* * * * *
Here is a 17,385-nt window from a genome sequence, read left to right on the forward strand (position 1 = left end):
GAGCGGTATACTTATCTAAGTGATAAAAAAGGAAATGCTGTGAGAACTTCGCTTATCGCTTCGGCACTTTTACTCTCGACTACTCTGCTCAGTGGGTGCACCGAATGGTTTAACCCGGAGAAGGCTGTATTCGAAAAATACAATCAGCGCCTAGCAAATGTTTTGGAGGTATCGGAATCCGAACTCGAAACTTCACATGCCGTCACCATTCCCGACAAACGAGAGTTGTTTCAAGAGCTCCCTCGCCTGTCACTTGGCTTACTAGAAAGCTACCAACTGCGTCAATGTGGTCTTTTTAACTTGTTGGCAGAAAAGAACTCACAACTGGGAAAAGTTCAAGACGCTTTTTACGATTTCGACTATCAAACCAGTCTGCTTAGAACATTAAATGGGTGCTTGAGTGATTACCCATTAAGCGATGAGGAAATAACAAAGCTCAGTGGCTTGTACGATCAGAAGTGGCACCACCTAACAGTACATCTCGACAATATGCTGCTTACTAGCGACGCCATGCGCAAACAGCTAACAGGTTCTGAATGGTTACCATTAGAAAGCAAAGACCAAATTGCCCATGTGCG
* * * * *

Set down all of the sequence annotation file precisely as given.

Here is a 17,385-nt window from a genome sequence, read left to right on the forward strand (position 1 = left end):
GAGCGGTATACTTATCTAAGTGATAAAAAAGGAAATGCTGTGAGAACTTCGCTTATCGCTTCGGCACTTTTACTCTCGACTACTCTGCTCAGTGGGTGCACCGAATGGTTTAACCCGGAGAAGGCTGTATTCGAAAAATACAATCAGCGCCTAGCAAATGTTTTGGAGGTATCGGAATCCGAACTCGAAACTTCACATGCCGTCACCATTCCCGACAAACGAGAGTTGTTTCAAGAGCTCCCTCGCCTGTCACTTGGCTTACTAGAAAGCTACCAACTGCGTCAATGTGGTCTTTTTAACTTGTTGGCAGAAAAGAACTCACAACTGGGAAAAGTTCAAGACGCTTTTTACGATTTCGACTATCAAACCAGTCTGCTTAGAACATTAAATGGGTGCTTGAGTGATTACCCATTAAGCGATGAGGAAATAACAAAGCTCAGTGGCTTGTACGATCAGAAGTGGCACCACCTAACAGTACATCTCGACAATATGCTGCTTACTAGCGACGCCATGCGCAAACAGCTAACAGGTTCTGAATGGTTACCATTAGAAAGCAAAGACCAAATTGCCCATGTGCG